Certainly, the most significant discussion was regarding dishonesty in science. Dr Andrew Kelly, the executive director of BioPacific Partners claimed boldly that “scientists lie,” by which he meant that eager scientists sometimes falsify scientific and technological advances, leading to distrust and failure of a product. While the panel agreed that this may sometimes be the case, the claim was quickly rebutted by Phil Morle, a venture capitalist from Main Sequence Ventures, who stated that “scientists don’t lie enough”. The statement was met with amusement from attendees but Morle clarified that venture capitalists and investors are looking for impact; they are “looking for big things” and if scientists are looking at their innovation from a ‘blue sky’ perspective, it is already “too small”. No matter how fundamental to the problem, your innovation must be portrayed to investors as the solution, even if it’s through embellishment. Morle continued to explain that if scientists ‘lied more’ they could “start a movement”, cultivating interest through passion and through “relentless execution and resilience”. Cultivating interest in this way can backfire if the product does meet claims, but can lead to much greater success and accelerated development. The benefits of getting a game-changing product to market sooner can outweigh the risks of failure. In essence, scientists must have supreme confidence in their innovation, and themselves as the driving force behind it, in order to navigate the initial stages of investment in science and technology.
The second theme, ‘The Customers’, focussed on advancing technologies from the initial investment stage to a point where large agritech and foodtech companies are interested in seeking collaborations and licensing. The panel was comprised of R&D and general managers who spoke of the type of technologies that have they have successfully developed partnerships with, and denoted the key traits a company and its people must have to forge these types of partnerships. Above all, the panel was unanimous when stating that at this point in the investment process, the technology speaks for itself and is somewhat immaterial, and instead the people behind it are key to the success of the partnership. Large companies want to invest in “good people, good humans who understand and believe in their product”, and when scientists take a large, communicative role in a partnership it gives investors confidence in the technology. It is imperative that the scientists who are developing the technology are visible, professional and personable throughout the investment process in order to fuel wider success.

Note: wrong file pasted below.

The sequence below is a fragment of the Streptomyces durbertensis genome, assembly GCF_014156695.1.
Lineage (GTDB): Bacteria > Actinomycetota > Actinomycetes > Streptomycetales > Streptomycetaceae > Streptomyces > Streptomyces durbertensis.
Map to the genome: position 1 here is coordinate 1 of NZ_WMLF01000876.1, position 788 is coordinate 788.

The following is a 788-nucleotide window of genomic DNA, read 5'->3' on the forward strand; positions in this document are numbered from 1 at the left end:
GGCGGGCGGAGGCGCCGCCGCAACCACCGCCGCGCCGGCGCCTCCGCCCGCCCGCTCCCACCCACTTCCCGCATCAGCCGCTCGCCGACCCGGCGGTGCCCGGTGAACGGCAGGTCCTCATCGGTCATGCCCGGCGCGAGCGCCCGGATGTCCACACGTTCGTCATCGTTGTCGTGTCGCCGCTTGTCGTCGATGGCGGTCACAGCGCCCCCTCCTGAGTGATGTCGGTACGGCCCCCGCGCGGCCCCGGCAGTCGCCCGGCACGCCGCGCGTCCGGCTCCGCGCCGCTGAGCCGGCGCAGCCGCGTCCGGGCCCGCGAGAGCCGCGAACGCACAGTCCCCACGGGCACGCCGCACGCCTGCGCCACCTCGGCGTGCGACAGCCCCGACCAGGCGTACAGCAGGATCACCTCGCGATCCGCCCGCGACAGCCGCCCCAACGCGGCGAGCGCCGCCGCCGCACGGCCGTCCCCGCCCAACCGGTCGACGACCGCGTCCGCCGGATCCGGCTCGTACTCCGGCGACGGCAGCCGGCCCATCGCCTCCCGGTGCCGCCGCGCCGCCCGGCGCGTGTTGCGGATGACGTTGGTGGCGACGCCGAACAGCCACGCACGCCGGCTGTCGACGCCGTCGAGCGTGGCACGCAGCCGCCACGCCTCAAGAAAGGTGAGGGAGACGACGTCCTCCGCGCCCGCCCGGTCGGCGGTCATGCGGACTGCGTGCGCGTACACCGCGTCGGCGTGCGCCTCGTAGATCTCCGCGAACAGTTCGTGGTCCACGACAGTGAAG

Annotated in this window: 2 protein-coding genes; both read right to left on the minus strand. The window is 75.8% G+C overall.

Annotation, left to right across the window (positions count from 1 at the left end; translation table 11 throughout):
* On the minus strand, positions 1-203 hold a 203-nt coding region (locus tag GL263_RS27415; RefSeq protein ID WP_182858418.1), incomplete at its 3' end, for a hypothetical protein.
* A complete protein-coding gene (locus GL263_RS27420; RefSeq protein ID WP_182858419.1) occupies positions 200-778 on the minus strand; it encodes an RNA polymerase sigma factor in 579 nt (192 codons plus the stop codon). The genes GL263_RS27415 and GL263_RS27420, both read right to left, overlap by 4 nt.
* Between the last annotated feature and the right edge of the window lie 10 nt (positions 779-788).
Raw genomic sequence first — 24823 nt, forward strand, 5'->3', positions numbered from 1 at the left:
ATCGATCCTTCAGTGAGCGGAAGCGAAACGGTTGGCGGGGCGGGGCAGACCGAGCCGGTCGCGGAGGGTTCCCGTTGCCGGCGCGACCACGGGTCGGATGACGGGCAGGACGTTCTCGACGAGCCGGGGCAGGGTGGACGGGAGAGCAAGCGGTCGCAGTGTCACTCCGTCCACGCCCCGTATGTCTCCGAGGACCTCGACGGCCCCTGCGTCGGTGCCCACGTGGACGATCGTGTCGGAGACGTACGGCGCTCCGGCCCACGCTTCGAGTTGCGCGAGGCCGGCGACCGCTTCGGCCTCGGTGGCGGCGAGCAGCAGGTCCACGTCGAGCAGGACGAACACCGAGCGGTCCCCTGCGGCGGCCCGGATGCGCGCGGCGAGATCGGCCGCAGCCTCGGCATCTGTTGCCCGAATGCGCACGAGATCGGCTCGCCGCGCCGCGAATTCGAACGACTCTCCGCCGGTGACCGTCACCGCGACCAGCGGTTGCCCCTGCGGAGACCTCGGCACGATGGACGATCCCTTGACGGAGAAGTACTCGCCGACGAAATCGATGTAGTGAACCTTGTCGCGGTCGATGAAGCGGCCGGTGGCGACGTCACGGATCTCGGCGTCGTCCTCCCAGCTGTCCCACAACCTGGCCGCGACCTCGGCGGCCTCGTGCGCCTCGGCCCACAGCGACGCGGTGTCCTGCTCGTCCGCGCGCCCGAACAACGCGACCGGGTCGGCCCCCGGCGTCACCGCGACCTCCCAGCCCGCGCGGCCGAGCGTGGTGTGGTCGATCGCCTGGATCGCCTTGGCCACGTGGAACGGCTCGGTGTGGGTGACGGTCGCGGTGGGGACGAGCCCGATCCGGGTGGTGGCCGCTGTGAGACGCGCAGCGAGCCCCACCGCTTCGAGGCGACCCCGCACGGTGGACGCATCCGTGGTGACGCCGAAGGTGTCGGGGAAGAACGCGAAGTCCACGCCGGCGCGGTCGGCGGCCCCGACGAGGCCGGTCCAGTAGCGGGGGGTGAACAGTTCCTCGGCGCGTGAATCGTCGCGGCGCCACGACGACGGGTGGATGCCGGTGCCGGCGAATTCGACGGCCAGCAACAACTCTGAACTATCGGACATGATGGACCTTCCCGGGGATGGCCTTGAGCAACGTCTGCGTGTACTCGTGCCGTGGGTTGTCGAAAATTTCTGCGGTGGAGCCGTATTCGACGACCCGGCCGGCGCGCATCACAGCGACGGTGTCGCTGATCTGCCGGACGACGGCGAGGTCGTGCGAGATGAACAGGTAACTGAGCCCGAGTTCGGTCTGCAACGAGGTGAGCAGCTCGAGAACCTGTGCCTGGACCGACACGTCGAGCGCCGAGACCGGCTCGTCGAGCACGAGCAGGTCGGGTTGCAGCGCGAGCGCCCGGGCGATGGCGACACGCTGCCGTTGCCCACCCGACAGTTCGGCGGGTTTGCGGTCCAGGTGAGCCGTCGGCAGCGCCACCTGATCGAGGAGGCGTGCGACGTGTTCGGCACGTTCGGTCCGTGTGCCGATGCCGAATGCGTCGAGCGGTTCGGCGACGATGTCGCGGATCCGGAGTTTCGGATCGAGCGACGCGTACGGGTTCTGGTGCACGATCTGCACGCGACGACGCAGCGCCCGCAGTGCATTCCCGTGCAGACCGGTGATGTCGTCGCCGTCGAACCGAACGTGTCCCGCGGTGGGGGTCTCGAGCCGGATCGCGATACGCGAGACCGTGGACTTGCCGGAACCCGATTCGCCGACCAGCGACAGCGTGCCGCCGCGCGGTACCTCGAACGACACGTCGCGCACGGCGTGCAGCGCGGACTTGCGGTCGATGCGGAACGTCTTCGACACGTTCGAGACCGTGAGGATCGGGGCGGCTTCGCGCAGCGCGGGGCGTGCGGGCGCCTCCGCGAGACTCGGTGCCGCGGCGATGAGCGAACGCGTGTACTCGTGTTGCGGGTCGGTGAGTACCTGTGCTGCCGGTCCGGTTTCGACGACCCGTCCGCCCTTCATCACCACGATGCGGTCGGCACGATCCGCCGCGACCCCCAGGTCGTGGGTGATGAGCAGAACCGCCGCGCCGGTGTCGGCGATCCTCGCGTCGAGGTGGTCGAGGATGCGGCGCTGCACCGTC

At the 2017 AusAg and Foodtech Summit, it was clear that business ventures and industry careers are well within reach of all scientists, but it’s all about communication. It’s essential that the scientists—the creators—are active in all stages of investment as this is paramount to success and advancement of innovation. Investors want to invest in “good people, good humans who believe in their product” and usually these people are the scientists who created it and understand it. Some scientists may not see industry as an option as they are not business-minded, but when giving a seminar of our research, we are selling ourselves. Perhaps being science-minded and being business-minded aren’t so different, so if you are passionate about your scientific field, and your innovation and believe it can make a change, it all begins with using your ‘gift of gab’ and starting a conversation with the right person.
Follow me on Twitter @jamesmcowley